Split Infinitives and the Monster of Prescriptive Grammar

Yes, the Monster of Prescriptive Grammar has reared its ugly head, and boy did it choose the occasion to do so – the inauguration of the first African-American president of the United States. For those who watched President Obama take the oath of office, I’m sure you found it awkward, ridiculous, shameful or just bizarre that Chief Justice Roberts – one of the most erudite and experienced constitutional experts of the country and the head of the Supreme Court, that is, the body responsible for constitutional review – bungled the 35-word oath, which Steven Pinker asserted are “among the best-known words in the Constitution”. How could the Chief Justice of the Supreme Court botch this short and sweet, and most certainly rehearsed, oath of office, enshrined in the sacred document which he (after the prez perhaps) is most responsible to preserve and enforce?

Well, according to the Steven Pinker (chairman of the usage panel of The American Heritage Dictionary and psychology professor at Harvard), Chief Justice Roberts was so brainwashed and brow beaten by the Monster of Prescriptive Grammar that “his inner copy editor overrode any instincts toward strict constructionism and unilaterally amended the Constitution by moving the adverb ‘faithfully’ away from the verb”. Chief Justice Roberts screwed up the oath because, apparently, his extensive social conditioning by Catholic schools and elitist institutions wouldn’t permit him to use an adverb between an auxiliary and the corresponding verb, because split infinitives aren’t possible in Latin, yes Latin! The elitist affinity for Latin within the Anglo-Saxon world, especially for those who are Catholic, forced young children as well as adults not to use adverbs between the two separate words that make of the infinitive verb in English – “to bungle”, for example. This stupid rule was then, even more stupidly, applied for auxiliaries – “will bungle faithfully” instead of “will faithfully bungle”.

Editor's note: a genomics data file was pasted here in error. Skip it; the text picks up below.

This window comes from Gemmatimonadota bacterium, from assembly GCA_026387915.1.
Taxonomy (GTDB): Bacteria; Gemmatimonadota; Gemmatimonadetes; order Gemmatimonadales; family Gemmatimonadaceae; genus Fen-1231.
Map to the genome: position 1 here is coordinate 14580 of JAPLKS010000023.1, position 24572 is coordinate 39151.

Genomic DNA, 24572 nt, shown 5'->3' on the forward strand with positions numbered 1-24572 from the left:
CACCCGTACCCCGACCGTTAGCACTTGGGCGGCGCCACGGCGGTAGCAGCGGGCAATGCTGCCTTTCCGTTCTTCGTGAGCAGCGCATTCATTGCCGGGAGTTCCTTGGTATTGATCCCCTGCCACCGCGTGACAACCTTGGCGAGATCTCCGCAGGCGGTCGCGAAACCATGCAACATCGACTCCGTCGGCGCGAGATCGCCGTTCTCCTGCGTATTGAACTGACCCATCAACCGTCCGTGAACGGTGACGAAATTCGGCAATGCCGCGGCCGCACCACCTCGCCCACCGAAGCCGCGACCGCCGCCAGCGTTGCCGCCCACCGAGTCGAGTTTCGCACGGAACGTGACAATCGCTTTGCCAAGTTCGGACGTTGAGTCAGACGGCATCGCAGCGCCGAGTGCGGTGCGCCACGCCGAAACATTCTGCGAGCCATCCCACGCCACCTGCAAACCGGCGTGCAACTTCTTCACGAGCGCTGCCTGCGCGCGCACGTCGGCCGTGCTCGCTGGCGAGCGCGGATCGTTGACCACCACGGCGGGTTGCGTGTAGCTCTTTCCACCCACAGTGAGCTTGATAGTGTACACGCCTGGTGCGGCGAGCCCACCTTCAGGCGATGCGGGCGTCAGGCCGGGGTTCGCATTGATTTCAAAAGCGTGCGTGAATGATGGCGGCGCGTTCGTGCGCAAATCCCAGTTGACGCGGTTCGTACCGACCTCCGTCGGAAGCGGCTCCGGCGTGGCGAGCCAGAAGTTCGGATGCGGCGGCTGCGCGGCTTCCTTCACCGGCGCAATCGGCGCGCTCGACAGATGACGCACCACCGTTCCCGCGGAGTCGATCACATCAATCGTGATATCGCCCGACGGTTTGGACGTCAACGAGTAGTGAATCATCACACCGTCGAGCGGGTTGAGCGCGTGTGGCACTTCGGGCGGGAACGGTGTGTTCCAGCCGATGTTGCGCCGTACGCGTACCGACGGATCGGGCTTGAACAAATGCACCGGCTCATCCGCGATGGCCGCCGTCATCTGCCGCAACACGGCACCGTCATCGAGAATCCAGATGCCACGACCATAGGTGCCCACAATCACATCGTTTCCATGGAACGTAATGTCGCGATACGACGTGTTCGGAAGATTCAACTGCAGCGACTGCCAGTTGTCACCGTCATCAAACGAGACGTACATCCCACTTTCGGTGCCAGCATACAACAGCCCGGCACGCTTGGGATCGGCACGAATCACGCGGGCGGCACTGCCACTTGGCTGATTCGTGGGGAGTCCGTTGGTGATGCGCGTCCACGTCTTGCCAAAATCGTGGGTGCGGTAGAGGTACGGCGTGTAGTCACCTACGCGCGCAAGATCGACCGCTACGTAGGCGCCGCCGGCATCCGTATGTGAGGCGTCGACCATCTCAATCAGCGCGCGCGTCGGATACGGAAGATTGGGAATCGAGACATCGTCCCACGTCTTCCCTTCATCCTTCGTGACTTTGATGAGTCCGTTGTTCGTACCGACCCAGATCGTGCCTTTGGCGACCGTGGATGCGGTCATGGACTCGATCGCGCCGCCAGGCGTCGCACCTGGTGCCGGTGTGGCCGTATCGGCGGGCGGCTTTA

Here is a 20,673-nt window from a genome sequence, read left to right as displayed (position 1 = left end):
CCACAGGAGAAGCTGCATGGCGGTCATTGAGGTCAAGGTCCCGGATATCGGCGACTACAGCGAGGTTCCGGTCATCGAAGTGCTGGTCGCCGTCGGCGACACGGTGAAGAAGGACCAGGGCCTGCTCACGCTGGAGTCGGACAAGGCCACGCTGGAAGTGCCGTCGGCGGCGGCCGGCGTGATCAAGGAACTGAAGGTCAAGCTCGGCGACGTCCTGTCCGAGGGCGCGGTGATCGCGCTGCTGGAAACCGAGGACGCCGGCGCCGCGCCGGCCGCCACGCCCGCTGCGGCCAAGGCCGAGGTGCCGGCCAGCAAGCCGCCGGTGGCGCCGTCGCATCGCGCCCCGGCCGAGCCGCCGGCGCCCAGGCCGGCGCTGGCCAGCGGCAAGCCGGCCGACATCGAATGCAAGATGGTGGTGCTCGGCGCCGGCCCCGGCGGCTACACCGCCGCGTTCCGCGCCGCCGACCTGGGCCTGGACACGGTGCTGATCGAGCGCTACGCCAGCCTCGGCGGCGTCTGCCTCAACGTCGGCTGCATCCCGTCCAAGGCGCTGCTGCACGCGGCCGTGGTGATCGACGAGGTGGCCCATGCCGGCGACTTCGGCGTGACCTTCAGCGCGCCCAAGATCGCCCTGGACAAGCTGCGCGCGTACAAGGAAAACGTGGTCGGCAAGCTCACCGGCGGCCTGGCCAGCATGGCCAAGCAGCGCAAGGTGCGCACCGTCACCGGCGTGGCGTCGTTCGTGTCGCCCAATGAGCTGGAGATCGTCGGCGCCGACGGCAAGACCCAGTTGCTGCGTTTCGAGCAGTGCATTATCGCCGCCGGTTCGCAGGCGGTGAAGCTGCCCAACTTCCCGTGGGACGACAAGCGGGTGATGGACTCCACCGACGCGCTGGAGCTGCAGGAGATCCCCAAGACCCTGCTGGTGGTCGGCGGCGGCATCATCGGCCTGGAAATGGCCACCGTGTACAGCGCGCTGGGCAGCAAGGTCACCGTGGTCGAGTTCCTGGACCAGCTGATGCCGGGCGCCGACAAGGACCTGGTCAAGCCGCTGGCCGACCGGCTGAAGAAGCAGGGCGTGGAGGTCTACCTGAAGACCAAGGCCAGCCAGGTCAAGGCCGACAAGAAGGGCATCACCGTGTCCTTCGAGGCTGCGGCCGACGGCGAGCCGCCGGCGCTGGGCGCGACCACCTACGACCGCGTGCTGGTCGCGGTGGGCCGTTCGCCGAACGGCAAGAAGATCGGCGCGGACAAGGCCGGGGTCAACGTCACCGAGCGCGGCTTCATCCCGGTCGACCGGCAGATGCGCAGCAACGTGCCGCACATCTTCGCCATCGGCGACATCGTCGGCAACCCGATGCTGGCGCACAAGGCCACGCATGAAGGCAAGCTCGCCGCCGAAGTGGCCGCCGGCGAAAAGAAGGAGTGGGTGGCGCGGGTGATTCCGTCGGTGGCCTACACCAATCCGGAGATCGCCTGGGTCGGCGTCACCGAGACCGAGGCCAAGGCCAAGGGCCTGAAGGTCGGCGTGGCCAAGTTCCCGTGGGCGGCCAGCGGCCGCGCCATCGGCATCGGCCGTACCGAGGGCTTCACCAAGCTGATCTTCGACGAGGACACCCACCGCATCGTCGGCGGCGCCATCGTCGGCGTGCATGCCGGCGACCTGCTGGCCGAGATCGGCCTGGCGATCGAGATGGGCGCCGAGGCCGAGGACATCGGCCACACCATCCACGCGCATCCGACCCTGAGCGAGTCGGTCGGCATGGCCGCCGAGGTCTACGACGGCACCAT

Pinker explains that although the ungrammaticality of split infinitives (or split verbs) is bogus, “it found its way into The Texas Law Review Manual on Style, which is the arbiter of usage for many law review journals”. And, now, unfortunately, the Monster of Prescriptive Grammar found its way to steps of the U.S. Capitol to rear it ugly nasty despicable head in front of the President and his family, the millions of people in attendance and, probably, hundreds of millions watching by television. May President Obama and Secretary Duncan avenge this bungled moment of history by slaying the Monster of Prescriptive Grammar with their newfound policy swords, for the honor of our 44th President and, more importantly, for the creativity, freedom and psychological wellbeing of America’s youth and future generations!!